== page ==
India’s Hardik Pandya is seen sharing an animated hug with Pakistan wicketkeeper Mohammad Rizwan during a Asia Cup match on Aug 28. — Picture via Twitter

Will the real Pak-India match please stand up?

The friendly pat-on-the-back camaraderie is good on a people-to-people basis but when it comes to sports, a little bit of competitive spirit can greatly add to the fun of the game.
Published September 4, 2022

It’s the 54th minute of the match on a lazy Saturday when West Ham’s Michail Antonio tries to tackle Chelsea’s Reece James, catches his shin instead, and ends up tripping him. James quickly gets back to his feet and the two men square up.

Antonio shoves James as if to say “get out of my face”, although he probably said much worse, which would be unpublishable anyway. But before the two could transcend their sport and kick each other instead of the ball, the ref intervenes to keep things civil.

That 10-second sequence, of which there were plenty more in the London Derby, carried more passion than the entire five-hour match played last Sunday between the so-called ‘fierce’ rivals Pakistan and India. And just so you know, Chelsea and West Ham’s is actually a low-key and almost waning sports rivalry. For the truly real stuff, see how Boca Juniors and River Plate play each other, see how ferociously the Los Angeles Lakers and Boston Celtics compete or pick any of the combat sports battles.

Pakistan and India are often billed as archnemeses, and for good reason. If there is one thing to come out of their decades’ worth of diplomatic tensions and armed conflicts, it is their cricketing rivalry. And yet last Sunday, the two combined to produce a game low on cricketing quality but high on brotherly love, hugs, nods of approval and smize.

Thankfully, both teams’ batters combined timidity took the game down to the wire and duped the fans into thinking it was a brilliant game when it was not.

Had it not been for the final-over finish’s amnesic euphoria, more would have noticed how dull a game it was.

The obvious missing ingredients were intensity, fierce competitiveness and dark arts, which have been the hallmarks of Pakistan-India cricket encounters since time immemorial. Just imagine what Javed Miandad of the 1992 World Cup have thought had he seen Mohammad Rizwan getting a bear hug from behind by Hardik Pandya. Would Gautam Gambhir and Shahid Afridi have indulged in such borderline PDAs? Do Haris Rauf and Shahnawaz Dahani’s docile body language go with the ‘bad boy’ attitude perfected by Wasim Akram and Waqar Younis in the 90s and adopted by Shoaib Akhtar and others a bit later?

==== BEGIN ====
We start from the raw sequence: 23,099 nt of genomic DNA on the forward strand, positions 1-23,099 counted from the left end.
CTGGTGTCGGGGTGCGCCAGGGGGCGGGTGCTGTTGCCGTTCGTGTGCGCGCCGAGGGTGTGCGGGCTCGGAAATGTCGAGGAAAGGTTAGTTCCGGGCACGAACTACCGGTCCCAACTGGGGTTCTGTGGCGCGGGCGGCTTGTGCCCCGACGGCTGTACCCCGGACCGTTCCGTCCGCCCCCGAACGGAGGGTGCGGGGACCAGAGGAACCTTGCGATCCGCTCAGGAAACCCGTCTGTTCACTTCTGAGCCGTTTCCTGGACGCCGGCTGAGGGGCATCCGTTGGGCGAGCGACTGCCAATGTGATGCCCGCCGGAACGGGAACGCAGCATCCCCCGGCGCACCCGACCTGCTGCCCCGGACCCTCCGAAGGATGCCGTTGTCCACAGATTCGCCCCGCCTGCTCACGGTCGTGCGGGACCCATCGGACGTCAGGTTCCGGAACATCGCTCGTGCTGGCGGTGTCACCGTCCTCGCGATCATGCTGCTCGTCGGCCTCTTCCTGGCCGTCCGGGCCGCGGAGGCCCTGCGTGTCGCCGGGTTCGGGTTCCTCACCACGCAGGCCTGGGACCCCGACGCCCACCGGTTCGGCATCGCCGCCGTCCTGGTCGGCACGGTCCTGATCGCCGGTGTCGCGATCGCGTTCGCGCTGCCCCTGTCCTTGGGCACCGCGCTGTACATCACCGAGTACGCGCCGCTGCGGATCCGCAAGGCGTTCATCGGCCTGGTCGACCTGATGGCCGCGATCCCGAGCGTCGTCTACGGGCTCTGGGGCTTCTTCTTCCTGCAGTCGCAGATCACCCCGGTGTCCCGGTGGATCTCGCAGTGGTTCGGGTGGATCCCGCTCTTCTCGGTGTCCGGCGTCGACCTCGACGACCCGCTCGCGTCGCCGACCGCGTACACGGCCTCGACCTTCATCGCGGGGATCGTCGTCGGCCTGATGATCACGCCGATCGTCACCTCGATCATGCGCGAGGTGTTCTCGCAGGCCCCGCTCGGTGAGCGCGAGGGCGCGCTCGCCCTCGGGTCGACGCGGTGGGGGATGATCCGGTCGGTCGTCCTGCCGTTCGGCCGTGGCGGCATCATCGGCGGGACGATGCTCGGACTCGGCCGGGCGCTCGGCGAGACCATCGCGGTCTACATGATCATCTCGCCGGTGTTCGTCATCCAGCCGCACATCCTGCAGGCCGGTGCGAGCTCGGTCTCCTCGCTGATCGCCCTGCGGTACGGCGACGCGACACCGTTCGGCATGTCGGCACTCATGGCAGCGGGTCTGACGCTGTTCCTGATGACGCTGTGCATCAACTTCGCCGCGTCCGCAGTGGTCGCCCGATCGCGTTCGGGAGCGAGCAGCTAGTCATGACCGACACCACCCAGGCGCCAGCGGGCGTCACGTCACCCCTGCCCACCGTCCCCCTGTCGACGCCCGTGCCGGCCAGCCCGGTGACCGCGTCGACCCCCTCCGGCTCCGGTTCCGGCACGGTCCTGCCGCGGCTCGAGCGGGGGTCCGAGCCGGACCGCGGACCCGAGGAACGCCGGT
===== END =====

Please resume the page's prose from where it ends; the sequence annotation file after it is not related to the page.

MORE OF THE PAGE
And what of Fakhar Zaman walking off by himself in an astonishing and totally unnecessary display of sportsman’s spirit that would have made Eddie Guerrero roll in his grave? Don’t even dive into historical Pak-India games for comparison. Let’s look somewhere else. Would David Warner have done the same against England? Would Virat Kohli have returned the favour had he been in a similar position in the second innings of the same game? Does one expect such generosity in any other sport? The answer would be no. In football, for instance, every foul call is contested by both sets of players no matter how obvious. That’s called playing hard and looking for whatever advantage — big or little — that’s coming your way. As players, your job is to play and let officials officiate.

Of course, no one is asking Pak-India players to turn into on-field thugs and make a game of cricket a boxing match. Neither is anyone asking for displays of machoism. That would obviously be a gross misinterpretation of what is being said here. What is actually being asked is for them is to play this particular fixture like it has always been played and not turn the game into an event of political messaging and goodwill gestures. Let politicians and diplomats do that, and Lord only knows the two countries need better relations. But the players’ job should be to concentrate on on-field affairs only and protect the competitive sanctity of a sporting rivalry that is now as old as the political tiffs and is an entity in itself. The game has come a long way for Pak-India cricket teams to just be an extension of two perennially bickering neighbours.

It goes without saying that once the game is over, once the ritual handshakes are done with, the competitive spirits need to cool off. What happens on the field should stay there, as it is done in sports all over the world. But while the game is still in progress, why dilute the intensity? What’s with the newfound obsession of being puppy dogs when it’s the bulldog attitude that made the matches between the two teams so riveting to watch?

The two teams will have a go at each other again tonight in what’s likely to be round 2 of 3. Unlike last time, a defeat would be of greater consequence, which offers us a glimmer of hope that both the teams would fight harder and put forth a product that revives the true spirit of Pak-India rivalry.